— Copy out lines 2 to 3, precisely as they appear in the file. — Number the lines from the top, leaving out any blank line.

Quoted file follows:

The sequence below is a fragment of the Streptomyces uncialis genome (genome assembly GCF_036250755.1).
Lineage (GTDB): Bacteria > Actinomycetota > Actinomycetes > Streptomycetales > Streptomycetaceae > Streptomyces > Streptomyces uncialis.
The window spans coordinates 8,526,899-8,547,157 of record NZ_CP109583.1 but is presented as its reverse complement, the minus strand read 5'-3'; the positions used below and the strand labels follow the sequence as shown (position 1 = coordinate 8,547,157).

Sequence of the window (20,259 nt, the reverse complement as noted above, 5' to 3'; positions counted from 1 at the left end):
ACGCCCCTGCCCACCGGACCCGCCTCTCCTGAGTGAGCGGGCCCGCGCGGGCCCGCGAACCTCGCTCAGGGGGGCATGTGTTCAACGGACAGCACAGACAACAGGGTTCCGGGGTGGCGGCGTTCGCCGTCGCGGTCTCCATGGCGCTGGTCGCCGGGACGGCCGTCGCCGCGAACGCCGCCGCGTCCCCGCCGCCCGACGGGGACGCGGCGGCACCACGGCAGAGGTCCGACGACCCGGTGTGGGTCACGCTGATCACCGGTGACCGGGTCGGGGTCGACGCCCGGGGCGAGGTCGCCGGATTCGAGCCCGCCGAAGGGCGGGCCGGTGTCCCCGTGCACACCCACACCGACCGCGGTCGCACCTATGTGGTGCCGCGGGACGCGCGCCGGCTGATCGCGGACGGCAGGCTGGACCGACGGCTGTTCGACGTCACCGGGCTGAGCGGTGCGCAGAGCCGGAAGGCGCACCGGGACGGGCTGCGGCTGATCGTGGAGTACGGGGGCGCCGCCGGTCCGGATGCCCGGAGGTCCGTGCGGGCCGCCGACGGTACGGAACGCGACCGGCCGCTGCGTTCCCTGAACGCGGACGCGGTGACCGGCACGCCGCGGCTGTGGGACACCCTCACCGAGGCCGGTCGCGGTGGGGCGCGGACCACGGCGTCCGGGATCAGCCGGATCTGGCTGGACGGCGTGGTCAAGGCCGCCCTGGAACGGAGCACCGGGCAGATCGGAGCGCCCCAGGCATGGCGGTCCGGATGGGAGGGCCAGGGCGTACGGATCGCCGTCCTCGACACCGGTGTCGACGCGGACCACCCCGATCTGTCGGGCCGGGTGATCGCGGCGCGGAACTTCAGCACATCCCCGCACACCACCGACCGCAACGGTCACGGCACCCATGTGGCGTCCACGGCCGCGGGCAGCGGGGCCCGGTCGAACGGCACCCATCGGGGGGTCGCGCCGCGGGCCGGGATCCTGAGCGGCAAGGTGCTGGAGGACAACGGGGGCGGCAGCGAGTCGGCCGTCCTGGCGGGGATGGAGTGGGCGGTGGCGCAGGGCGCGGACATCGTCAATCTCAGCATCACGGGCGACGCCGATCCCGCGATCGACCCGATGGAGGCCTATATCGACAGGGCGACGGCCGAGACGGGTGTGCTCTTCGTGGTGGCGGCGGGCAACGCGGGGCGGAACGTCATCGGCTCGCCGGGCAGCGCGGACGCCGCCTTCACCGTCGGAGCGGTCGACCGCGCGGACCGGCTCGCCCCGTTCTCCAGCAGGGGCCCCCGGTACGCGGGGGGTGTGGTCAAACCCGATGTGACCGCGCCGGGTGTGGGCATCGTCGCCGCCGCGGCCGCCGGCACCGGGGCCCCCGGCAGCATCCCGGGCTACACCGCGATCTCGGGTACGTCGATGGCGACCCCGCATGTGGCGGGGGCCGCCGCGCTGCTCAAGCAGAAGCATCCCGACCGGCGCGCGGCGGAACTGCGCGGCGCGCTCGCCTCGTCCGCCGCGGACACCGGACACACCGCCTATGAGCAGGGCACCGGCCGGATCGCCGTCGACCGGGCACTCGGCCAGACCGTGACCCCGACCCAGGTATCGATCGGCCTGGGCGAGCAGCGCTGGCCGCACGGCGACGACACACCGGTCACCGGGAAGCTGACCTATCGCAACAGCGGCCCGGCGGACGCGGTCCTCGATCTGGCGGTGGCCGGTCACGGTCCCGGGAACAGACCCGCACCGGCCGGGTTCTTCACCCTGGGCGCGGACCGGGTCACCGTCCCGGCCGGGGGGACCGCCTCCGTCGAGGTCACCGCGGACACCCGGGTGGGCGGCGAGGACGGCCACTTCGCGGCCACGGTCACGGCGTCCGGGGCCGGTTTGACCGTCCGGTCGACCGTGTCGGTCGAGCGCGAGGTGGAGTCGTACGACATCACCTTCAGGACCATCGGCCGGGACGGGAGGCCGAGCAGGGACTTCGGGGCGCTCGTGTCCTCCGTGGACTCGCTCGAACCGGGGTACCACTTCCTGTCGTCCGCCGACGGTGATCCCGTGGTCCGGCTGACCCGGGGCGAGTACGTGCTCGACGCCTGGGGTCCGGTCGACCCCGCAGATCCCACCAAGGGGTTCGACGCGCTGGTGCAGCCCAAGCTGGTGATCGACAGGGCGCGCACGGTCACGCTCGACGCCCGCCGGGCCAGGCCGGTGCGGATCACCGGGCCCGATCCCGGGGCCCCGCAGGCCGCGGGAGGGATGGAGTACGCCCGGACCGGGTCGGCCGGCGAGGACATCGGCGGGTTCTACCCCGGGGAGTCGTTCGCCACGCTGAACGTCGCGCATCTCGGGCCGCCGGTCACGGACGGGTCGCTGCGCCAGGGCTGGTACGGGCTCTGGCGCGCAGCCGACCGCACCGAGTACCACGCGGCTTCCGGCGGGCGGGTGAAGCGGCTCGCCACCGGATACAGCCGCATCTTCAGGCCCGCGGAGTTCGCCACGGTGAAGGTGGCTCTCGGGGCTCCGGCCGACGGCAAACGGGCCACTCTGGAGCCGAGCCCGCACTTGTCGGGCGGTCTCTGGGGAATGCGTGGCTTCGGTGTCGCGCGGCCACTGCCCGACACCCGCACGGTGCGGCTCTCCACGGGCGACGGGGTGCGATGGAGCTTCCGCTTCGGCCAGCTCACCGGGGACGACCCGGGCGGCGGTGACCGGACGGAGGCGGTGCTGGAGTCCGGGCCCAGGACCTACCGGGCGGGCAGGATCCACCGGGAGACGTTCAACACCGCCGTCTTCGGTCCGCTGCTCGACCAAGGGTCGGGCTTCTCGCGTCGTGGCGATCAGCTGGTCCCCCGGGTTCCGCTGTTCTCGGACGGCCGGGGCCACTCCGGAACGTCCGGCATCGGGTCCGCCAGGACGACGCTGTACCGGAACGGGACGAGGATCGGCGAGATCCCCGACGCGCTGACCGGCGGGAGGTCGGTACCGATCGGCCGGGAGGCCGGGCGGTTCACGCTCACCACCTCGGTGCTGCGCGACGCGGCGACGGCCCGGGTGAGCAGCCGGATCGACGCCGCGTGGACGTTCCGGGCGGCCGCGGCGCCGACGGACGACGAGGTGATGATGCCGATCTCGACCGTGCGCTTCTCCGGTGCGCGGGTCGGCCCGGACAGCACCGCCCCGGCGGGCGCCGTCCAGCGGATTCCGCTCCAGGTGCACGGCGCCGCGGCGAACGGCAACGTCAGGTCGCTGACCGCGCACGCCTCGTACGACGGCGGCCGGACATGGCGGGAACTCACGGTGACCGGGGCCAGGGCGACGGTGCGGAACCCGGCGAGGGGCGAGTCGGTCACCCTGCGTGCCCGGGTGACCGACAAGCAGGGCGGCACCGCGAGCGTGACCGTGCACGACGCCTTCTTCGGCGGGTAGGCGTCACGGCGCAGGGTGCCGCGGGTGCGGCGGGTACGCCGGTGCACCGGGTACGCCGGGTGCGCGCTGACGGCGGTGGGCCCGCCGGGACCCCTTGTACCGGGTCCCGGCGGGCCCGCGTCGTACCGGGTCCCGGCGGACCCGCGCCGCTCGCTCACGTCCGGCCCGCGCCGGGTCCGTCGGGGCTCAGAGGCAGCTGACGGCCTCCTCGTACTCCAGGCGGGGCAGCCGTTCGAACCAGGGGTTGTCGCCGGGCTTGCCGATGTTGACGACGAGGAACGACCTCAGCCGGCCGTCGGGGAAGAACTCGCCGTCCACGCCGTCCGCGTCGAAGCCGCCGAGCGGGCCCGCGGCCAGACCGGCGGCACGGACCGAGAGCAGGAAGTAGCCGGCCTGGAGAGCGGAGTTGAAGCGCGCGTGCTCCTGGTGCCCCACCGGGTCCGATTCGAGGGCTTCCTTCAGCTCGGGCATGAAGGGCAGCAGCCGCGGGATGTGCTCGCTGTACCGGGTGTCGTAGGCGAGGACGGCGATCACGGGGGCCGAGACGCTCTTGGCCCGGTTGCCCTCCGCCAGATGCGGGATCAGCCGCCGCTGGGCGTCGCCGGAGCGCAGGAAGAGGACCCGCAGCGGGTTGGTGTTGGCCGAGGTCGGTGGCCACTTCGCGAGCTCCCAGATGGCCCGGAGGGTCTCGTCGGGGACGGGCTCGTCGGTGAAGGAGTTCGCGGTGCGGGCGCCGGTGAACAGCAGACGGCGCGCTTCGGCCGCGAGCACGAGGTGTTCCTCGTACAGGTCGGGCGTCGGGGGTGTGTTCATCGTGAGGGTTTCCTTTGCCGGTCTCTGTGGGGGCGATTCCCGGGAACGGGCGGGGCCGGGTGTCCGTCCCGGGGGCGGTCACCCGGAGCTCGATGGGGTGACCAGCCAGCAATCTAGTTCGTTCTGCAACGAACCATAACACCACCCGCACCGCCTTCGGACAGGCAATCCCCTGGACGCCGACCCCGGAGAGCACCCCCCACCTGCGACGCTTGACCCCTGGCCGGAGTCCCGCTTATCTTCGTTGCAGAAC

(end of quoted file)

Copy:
Lineage (GTDB): Bacteria > Actinomycetota > Actinomycetes > Streptomycetales > Streptomycetaceae > Streptomyces > Streptomyces uncialis.
The window spans coordinates 8,526,899-8,547,157 of record NZ_CP109583.1 but is presented as its reverse complement, the minus strand read 5'-3'; the positions used below and the strand labels follow the sequence as shown (position 1 = coordinate 8,547,157).